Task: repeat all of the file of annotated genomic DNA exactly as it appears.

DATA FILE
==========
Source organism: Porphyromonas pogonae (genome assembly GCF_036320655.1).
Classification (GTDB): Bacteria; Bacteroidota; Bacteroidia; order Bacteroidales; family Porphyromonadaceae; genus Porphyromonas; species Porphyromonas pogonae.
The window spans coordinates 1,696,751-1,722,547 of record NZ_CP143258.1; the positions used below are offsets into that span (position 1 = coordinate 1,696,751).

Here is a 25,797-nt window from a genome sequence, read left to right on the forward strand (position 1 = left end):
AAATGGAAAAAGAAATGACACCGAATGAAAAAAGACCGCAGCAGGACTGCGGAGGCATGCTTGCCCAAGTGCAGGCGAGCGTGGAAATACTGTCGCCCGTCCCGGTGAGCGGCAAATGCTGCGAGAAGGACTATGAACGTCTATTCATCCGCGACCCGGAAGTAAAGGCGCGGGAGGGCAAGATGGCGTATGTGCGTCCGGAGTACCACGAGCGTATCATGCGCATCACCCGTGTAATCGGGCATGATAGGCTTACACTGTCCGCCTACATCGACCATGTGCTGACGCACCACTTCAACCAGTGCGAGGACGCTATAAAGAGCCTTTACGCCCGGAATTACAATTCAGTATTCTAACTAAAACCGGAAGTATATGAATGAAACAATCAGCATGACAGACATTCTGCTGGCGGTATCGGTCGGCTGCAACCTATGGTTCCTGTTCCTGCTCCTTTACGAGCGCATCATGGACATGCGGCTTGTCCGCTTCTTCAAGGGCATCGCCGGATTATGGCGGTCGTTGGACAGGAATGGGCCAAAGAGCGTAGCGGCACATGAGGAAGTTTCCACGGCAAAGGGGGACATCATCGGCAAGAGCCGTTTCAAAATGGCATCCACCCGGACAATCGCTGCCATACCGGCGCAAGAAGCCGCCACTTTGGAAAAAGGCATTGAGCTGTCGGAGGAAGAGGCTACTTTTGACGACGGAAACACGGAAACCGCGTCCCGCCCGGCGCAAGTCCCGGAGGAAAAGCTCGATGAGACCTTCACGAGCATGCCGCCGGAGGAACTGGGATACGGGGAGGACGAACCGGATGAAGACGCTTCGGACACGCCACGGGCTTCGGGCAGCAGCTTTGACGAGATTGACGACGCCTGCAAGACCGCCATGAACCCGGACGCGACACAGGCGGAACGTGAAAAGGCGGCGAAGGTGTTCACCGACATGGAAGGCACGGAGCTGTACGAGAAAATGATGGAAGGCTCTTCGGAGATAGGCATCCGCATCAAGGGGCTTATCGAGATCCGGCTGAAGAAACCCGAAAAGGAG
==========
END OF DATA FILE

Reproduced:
Source organism: Porphyromonas pogonae (genome assembly GCF_036320655.1).
Classification (GTDB): Bacteria; Bacteroidota; Bacteroidia; order Bacteroidales; family Porphyromonadaceae; genus Porphyromonas; species Porphyromonas pogonae.
The window spans coordinates 1,696,751-1,722,547 of record NZ_CP143258.1; the positions used below are offsets into that span (position 1 = coordinate 1,696,751).

Here is a 25,797-nt window from a genome sequence, read left to right on the forward strand (position 1 = left end):
AAATGGAAAAAGAAATGACACCGAATGAAAAAAGACCGCAGCAGGACTGCGGAGGCATGCTTGCCCAAGTGCAGGCGAGCGTGGAAATACTGTCGCCCGTCCCGGTGAGCGGCAAATGCTGCGAGAAGGACTATGAACGTCTATTCATCCGCGACCCGGAAGTAAAGGCGCGGGAGGGCAAGATGGCGTATGTGCGTCCGGAGTACCACGAGCGTATCATGCGCATCACCCGTGTAATCGGGCATGATAGGCTTACACTGTCCGCCTACATCGACCATGTGCTGACGCACCACTTCAACCAGTGCGAGGACGCTATAAAGAGCCTTTACGCCCGGAATTACAATTCAGTATTCTAACTAAAACCGGAAGTATATGAATGAAACAATCAGCATGACAGACATTCTGCTGGCGGTATCGGTCGGCTGCAACCTATGGTTCCTGTTCCTGCTCCTTTACGAGCGCATCATGGACATGCGGCTTGTCCGCTTCTTCAAGGGCATCGCCGGATTATGGCGGTCGTTGGACAGGAATGGGCCAAAGAGCGTAGCGGCACATGAGGAAGTTTCCACGGCAAAGGGGGACATCATCGGCAAGAGCCGTTTCAAAATGGCATCCACCCGGACAATCGCTGCCATACCGGCGCAAGAAGCCGCCACTTTGGAAAAAGGCATTGAGCTGTCGGAGGAAGAGGCTACTTTTGACGACGGAAACACGGAAACCGCGTCCCGCCCGGCGCAAGTCCCGGAGGAAAAGCTCGATGAGACCTTCACGAGCATGCCGCCGGAGGAACTGGGATACGGGGAGGACGAACCGGATGAAGACGCTTCGGACACGCCACGGGCTTCGGGCAGCAGCTTTGACGAGATTGACGACGCCTGCAAGACCGCCATGAACCCGGACGCGACACAGGCGGAACGTGAAAAGGCGGCGAAGGTGTTCACCGACATGGAAGGCACGGAGCTGTACGAGAAAATGATGGAAGGCTCTTCGGAGATAGGCATCCGCATCAAGGGGCTTATCGAGATCCGGCTGAAGAAACCCGAAAAGGAG